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Ffigure 5.

9 Black eye from a direct impact into the orbit from a


punch. This is the third mechanism of production of a periorbital
haematoma, the others being a fracture of the anterior base of the
skull and a frontal scalp wound. FIGURE 5.10
Black eye as a result of gravitational seepage of blood
downwards from a forehead injury. The woman was struck with
a rock on the frontal area and eyebrow, blood then descending
during the few hours of coma before death occurred.

and those from blows from a blunt object. Toecap marks are not all that common, especially
since the more flexible rubber ‘trainer’ shoes have become almost universal footwear. In
stamping, there is the chance that the sole pattern may leave an imprint, but a swing from a
toe may leave a non-specific abrasion, bruise or laceration. It may be that the severity of the
injury, including underlying bone damage, may be a better indication of a kick than the shape
of the injuries, as the force delivered by a swinging foot at the end of a muscular leg is greater
than that from a fist.

Black eyes
The usual periorbital haematoma or ‘black eye’ is usually caused by a direct punch or
kick into the eye-socket, but the pathologist must always consider the several alternative
explanations. A black eye may be the result of:
 direct violence, which may or may not be associated with abrasion or laceration on
the upper cheek, eyebrow, nose or other part of the face.
 gravitational seepage of blood beneath the scalp from a bruise or laceration on or
above the eyebrow. Survival and at least a partially upright posture of the head must
have been maintained for at least some minutes, usually longer, between the time of
injury and death. When the scalp lesion is high up on the frontal region, this time will
probably be measured in hours.
 percolation of blood into the orbit from a fracture of the anterior fossa of the skull.
This is often from a contrecoup injury caused by a fall on to the back of the head,
leading to secondary fracture of the paper-thin bone of the orbital roof. It is invariably
associated with contrecoup contusion of the frontal lobes of the brain, as described
later in this chapter.
A simple fall onto the face on a flat surface does not usually cause a black eye, as the
prominences of the eyebrow, cheekbone and nose prevent damage to the orbit.

Damage to the ear


The external ear often suffers from blows to the head and is an obvious target in child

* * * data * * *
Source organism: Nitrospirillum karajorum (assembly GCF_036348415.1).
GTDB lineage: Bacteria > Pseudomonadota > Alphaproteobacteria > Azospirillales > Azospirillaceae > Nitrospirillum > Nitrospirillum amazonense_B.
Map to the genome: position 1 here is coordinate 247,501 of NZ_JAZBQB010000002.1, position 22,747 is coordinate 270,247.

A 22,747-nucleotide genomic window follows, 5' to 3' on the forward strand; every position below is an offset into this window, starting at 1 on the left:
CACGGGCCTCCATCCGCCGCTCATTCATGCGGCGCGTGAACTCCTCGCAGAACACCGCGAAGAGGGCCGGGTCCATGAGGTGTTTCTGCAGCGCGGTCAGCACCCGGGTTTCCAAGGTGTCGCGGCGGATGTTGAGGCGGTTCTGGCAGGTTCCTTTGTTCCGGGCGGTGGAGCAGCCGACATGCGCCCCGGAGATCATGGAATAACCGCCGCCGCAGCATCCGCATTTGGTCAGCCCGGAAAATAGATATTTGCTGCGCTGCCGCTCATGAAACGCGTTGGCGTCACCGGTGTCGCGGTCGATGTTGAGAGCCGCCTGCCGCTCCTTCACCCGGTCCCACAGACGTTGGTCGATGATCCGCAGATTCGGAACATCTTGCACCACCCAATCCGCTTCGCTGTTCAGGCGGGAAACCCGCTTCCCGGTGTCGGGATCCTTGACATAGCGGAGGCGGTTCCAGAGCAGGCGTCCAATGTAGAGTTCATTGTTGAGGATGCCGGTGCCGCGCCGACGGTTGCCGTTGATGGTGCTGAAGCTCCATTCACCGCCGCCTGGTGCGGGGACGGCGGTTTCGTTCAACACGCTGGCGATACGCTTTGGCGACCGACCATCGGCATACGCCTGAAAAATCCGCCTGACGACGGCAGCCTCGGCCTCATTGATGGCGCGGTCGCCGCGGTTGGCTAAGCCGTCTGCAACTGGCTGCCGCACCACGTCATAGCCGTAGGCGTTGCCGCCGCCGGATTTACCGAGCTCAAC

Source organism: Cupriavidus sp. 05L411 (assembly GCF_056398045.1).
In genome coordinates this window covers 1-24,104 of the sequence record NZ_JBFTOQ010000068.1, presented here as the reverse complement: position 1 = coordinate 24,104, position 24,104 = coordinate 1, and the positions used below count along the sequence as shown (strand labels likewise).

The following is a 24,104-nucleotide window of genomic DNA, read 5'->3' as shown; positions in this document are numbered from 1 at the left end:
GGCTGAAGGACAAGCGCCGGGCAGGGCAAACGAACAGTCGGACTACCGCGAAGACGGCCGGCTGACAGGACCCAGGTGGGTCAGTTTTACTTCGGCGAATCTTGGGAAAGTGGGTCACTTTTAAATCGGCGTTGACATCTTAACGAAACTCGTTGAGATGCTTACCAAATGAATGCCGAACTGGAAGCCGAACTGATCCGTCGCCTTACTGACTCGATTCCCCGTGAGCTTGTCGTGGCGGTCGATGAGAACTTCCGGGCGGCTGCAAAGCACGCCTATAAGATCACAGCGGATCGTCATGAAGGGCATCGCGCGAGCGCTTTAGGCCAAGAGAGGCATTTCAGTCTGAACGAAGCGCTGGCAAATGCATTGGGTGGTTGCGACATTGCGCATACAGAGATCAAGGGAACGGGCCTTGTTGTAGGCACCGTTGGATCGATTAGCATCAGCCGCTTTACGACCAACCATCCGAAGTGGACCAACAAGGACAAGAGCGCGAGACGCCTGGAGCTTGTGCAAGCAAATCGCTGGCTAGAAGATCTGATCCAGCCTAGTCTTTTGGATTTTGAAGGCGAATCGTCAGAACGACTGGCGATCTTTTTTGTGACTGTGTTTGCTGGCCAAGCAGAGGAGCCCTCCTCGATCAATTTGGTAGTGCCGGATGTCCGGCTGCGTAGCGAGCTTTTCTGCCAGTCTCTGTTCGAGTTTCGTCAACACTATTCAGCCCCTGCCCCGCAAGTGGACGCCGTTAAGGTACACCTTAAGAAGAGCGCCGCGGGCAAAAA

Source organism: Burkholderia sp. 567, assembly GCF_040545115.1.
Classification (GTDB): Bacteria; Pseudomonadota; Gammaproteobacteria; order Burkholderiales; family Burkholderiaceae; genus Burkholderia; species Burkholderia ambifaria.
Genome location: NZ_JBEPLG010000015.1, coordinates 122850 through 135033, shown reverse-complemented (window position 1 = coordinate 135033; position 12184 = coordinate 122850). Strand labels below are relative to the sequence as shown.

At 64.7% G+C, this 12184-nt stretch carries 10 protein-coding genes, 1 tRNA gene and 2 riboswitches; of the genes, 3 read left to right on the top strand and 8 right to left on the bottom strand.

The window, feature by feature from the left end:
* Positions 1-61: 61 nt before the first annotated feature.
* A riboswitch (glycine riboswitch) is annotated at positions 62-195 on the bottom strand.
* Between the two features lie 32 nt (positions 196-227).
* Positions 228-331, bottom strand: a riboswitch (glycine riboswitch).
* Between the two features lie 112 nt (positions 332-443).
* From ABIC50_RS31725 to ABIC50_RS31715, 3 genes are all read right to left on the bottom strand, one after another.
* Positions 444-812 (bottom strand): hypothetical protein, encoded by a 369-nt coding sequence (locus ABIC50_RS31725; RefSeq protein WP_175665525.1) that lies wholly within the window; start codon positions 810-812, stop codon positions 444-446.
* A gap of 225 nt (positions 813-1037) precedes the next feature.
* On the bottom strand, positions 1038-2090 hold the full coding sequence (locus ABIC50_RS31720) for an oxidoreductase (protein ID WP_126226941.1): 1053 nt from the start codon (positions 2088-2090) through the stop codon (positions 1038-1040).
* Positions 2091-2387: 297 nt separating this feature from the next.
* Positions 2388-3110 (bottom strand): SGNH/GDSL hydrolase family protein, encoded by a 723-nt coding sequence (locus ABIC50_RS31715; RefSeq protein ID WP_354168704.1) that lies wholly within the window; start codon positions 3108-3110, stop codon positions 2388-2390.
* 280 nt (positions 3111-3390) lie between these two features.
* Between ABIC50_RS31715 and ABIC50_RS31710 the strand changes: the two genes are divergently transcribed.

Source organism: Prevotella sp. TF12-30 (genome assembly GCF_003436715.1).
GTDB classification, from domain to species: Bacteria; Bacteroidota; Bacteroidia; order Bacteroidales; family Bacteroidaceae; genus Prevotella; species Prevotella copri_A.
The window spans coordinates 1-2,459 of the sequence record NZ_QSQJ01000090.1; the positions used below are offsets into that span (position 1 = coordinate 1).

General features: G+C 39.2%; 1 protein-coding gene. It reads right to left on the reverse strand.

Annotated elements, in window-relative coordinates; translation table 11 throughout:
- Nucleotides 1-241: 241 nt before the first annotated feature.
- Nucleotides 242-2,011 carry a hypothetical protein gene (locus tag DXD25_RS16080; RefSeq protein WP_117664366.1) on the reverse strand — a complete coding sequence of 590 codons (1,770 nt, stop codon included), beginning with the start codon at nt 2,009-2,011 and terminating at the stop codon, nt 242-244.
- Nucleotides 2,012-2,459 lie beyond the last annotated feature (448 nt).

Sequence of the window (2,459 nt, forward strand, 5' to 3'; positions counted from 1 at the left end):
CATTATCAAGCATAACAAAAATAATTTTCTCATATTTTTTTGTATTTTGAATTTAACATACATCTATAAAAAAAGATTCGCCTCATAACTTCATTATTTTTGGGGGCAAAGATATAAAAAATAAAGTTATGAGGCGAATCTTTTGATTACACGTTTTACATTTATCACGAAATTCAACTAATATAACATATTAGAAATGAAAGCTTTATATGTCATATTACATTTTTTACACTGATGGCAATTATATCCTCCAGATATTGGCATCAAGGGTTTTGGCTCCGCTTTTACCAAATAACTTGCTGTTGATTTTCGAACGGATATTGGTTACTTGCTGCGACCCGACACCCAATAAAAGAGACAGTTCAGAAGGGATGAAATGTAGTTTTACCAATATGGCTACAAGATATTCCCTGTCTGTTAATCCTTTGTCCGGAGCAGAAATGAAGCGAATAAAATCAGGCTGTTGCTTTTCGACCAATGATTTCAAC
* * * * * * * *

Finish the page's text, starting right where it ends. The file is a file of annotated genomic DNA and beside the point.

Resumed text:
abuse. Bruising and laceration of the pinna is obvious on examination and – in severe trauma
– the root of the ear may be detached from the head, usually by a tear at the posterior margin
where the ear joins the head. Where gross damage is present, especially with partial avulsion
of the pinna, kicking must be considered.
The ear may be bitten and even partly detached, a fate which occasionally is suffered
by the nose. In such cases the advice of a forensic odontologist may be invaluable, as teeth
marks may form vital evidence.

FALLS
Falls are extremely common, the severity not necessarily being directly related to the
distance that the person falls. Many people die after falling from a standing position, yet
others sometimes survive a fall of many metres.
Falls from a standing position can occur if a person is drunk, from an assault, during
illness (such as a fit or faint) and for many other reasons. Death can follow from a head
injury, especially onto the back of the head. An occipital scalp laceration or a fracture of the
skull is not necessary for cerebral damage (often frontal contrecoup) to occur. There may also
be a subdural or (less often) an extradural haemorrhage, the latter more common from a fall
on to the side of the head.
The vexed question of head injury from falls in children is discussed in Chapter 22,
but here it may be stated that, although fatal head injury from a fall usually requires a drop of
a number of feet, there are well authenticated instances of skull fractures and brain damage
from trivial falls, including some medically witnessed falls from tables and settees. The
experimental work of Weber (see Chapter 22) showed that the skulls of small infants could
be fractured against a variety of floor surfaces from passive falls of only 34 inches. It is thus
invalid for medical witnesses to claim it cannot happen, as even one authenticated case
creates a precedent. In adults, fractures have certainly occurred from falls onto very hard
surfaces from only a foot or so. One such case was a drunk lying on concrete; equally
drunken friends attempted to lift him but allowed his head and shoulders to fall back from
about half-sitting position, causing occipital fracture.
Falls in old people very frequently cause fractures of the post-cranial skeleton –
especially the neck of femur – though ribs, arms and pelvis may also suffer. Osteoporosis is
the major reason for the large number of such injuries from falls. More than 47 000 fractured
femora occur each year in Britain, with a 25 per cent mortality rate, mainly from subsequent
pulmonary embolism or bronchopneumonia.

FIGURE 5.11 Bilateral black eyes caused by leakage of blood into


the orbits through comminuted fractures in the floor of the anterior
fossa. This homicide victim was struck on the head with a shovel
and survived for some days. Brain tissue is escaping from the nostrils
through basal skull fractures.
FIGURE 5.12 The production of a black eye: (1) A
direct blow into the orbit. (2) An injury to the front of the scalp,
draining down over the supraorbital ridge. (3) A fracture of the
base of the skull (direct or contrecoup) allowing meningeal
haemorrhage to escape through the orbital roof.